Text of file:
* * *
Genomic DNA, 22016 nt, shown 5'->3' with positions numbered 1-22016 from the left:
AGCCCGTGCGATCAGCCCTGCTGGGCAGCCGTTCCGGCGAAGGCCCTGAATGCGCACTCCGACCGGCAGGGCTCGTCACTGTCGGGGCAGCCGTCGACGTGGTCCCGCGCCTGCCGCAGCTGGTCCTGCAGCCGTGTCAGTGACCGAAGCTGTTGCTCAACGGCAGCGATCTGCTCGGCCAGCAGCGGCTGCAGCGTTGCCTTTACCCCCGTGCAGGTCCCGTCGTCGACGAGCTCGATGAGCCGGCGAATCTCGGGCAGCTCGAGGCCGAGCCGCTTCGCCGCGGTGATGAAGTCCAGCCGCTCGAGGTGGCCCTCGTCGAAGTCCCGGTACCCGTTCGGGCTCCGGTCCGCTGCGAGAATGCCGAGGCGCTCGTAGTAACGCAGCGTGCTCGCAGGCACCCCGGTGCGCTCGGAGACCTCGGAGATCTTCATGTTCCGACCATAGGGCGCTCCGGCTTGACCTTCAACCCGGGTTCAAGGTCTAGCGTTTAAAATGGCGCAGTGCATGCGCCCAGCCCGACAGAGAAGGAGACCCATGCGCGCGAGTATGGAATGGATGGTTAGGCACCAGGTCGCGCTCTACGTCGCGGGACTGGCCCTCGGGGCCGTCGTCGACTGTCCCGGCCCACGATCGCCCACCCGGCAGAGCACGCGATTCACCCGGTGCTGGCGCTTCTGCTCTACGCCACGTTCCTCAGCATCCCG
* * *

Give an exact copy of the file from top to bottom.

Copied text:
Genomic DNA, 22016 nt, shown 5'->3' with positions numbered 1-22016 from the left:
AGCCCGTGCGATCAGCCCTGCTGGGCAGCCGTTCCGGCGAAGGCCCTGAATGCGCACTCCGACCGGCAGGGCTCGTCACTGTCGGGGCAGCCGTCGACGTGGTCCCGCGCCTGCCGCAGCTGGTCCTGCAGCCGTGTCAGTGACCGAAGCTGTTGCTCAACGGCAGCGATCTGCTCGGCCAGCAGCGGCTGCAGCGTTGCCTTTACCCCCGTGCAGGTCCCGTCGTCGACGAGCTCGATGAGCCGGCGAATCTCGGGCAGCTCGAGGCCGAGCCGCTTCGCCGCGGTGATGAAGTCCAGCCGCTCGAGGTGGCCCTCGTCGAAGTCCCGGTACCCGTTCGGGCTCCGGTCCGCTGCGAGAATGCCGAGGCGCTCGTAGTAACGCAGCGTGCTCGCAGGCACCCCGGTGCGCTCGGAGACCTCGGAGATCTTCATGTTCCGACCATAGGGCGCTCCGGCTTGACCTTCAACCCGGGTTCAAGGTCTAGCGTTTAAAATGGCGCAGTGCATGCGCCCAGCCCGACAGAGAAGGAGACCCATGCGCGCGAGTATGGAATGGATGGTTAGGCACCAGGTCGCGCTCTACGTCGCGGGACTGGCCCTCGGGGCCGTCGTCGACTGTCCCGGCCCACGATCGCCCACCCGGCAGAGCACGCGATTCACCCGGTGCTGGCGCTTCTGCTCTACGCCACGTTCCTCAGCATCCCG